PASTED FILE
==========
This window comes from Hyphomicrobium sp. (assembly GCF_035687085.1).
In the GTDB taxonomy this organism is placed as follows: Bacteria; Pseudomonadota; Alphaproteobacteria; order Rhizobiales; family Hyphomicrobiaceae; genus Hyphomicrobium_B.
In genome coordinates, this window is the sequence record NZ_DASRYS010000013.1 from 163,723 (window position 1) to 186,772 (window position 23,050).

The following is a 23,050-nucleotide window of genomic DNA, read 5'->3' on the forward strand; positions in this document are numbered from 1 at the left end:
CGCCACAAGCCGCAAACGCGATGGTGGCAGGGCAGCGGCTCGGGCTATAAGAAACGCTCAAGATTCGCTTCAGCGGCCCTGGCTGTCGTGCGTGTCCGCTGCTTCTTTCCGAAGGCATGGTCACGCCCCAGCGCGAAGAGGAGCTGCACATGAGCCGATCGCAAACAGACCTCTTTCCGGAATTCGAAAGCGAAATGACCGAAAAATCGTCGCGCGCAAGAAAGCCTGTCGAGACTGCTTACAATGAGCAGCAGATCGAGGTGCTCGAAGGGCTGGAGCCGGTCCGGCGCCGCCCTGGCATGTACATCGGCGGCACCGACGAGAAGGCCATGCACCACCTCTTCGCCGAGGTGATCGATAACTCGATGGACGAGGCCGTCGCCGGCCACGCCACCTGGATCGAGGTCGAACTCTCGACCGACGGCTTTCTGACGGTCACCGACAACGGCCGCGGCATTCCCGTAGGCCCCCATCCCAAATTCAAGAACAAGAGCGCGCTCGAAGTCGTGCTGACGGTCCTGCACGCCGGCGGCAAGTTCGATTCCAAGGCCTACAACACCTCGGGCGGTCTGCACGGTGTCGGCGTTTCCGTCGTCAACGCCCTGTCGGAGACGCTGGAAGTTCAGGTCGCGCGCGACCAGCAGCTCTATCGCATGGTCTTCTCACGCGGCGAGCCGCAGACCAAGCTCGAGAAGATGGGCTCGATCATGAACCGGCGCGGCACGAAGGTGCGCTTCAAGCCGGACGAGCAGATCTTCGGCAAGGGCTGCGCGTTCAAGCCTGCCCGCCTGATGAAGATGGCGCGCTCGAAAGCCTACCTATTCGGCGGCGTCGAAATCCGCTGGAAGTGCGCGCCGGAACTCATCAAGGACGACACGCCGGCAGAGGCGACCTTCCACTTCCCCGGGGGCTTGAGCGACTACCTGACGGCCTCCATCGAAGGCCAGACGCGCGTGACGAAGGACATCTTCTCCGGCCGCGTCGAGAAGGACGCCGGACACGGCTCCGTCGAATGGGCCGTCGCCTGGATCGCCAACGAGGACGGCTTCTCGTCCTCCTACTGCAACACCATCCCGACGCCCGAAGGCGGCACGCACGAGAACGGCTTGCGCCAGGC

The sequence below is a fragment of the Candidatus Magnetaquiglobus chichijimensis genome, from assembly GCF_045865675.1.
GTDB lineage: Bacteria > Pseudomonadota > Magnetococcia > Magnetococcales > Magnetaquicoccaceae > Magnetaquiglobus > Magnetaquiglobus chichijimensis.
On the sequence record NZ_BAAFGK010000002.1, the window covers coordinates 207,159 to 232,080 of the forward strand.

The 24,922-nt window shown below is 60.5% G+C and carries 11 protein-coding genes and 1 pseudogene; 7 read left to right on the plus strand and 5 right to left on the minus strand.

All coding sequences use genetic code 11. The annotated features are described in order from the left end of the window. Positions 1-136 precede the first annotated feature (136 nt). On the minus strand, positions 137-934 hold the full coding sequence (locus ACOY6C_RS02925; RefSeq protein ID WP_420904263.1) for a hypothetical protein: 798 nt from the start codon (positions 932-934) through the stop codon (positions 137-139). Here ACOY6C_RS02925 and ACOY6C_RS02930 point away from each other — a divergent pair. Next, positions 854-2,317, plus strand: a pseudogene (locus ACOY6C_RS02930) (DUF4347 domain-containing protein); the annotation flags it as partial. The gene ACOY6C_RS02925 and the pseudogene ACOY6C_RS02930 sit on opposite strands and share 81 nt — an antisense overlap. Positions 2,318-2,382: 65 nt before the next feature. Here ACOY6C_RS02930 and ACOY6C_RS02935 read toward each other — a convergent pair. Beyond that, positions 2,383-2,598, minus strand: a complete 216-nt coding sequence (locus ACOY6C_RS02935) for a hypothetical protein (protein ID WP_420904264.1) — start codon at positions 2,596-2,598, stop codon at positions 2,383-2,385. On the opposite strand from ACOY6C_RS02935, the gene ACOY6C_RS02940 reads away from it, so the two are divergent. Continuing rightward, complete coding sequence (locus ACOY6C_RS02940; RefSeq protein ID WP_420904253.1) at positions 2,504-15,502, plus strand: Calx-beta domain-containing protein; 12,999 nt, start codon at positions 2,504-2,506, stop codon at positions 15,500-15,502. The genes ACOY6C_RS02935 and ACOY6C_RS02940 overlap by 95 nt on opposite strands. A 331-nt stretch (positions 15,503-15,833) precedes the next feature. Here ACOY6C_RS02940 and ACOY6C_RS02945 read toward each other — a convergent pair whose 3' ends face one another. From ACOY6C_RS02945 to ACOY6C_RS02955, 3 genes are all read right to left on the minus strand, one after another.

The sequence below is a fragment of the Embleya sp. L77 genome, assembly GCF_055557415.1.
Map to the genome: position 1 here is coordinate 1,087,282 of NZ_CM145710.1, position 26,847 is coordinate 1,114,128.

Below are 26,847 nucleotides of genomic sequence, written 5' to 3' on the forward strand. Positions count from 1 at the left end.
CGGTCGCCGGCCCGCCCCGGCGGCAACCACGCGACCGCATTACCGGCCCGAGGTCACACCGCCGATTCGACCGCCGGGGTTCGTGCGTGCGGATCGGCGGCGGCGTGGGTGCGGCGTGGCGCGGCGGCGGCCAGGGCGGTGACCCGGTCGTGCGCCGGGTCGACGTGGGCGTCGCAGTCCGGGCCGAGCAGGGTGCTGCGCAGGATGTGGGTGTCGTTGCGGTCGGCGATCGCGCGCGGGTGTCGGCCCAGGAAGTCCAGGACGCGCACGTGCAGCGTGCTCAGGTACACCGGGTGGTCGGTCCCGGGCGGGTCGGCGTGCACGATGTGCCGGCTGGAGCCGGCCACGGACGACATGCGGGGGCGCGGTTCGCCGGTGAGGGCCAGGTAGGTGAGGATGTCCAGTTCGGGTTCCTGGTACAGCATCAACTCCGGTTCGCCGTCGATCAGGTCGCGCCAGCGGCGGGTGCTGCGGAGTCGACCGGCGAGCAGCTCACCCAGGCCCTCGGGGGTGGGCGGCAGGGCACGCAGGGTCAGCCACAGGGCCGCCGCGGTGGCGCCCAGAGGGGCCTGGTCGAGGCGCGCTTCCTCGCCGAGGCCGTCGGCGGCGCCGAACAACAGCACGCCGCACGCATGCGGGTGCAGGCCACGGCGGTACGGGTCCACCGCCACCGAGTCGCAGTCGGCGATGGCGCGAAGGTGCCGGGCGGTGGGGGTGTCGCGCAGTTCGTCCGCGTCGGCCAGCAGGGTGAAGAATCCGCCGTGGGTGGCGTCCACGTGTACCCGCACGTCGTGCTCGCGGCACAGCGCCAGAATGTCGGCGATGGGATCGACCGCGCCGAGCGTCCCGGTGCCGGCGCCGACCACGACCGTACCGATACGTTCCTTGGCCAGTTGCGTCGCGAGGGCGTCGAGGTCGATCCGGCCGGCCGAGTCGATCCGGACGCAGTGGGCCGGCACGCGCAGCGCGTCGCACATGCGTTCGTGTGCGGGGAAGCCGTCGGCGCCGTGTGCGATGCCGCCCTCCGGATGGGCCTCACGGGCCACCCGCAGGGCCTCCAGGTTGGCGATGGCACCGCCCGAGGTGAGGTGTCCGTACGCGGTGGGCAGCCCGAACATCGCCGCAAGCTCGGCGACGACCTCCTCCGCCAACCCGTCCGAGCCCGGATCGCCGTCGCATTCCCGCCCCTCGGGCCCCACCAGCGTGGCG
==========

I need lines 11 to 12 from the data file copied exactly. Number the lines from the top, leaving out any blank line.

The sequence below is a fragment of the Embleya sp. L77 genome, assembly GCF_055557415.1.
Map to the genome: position 1 here is coordinate 1,087,282 of NZ_CM145710.1, position 26,847 is coordinate 1,114,128.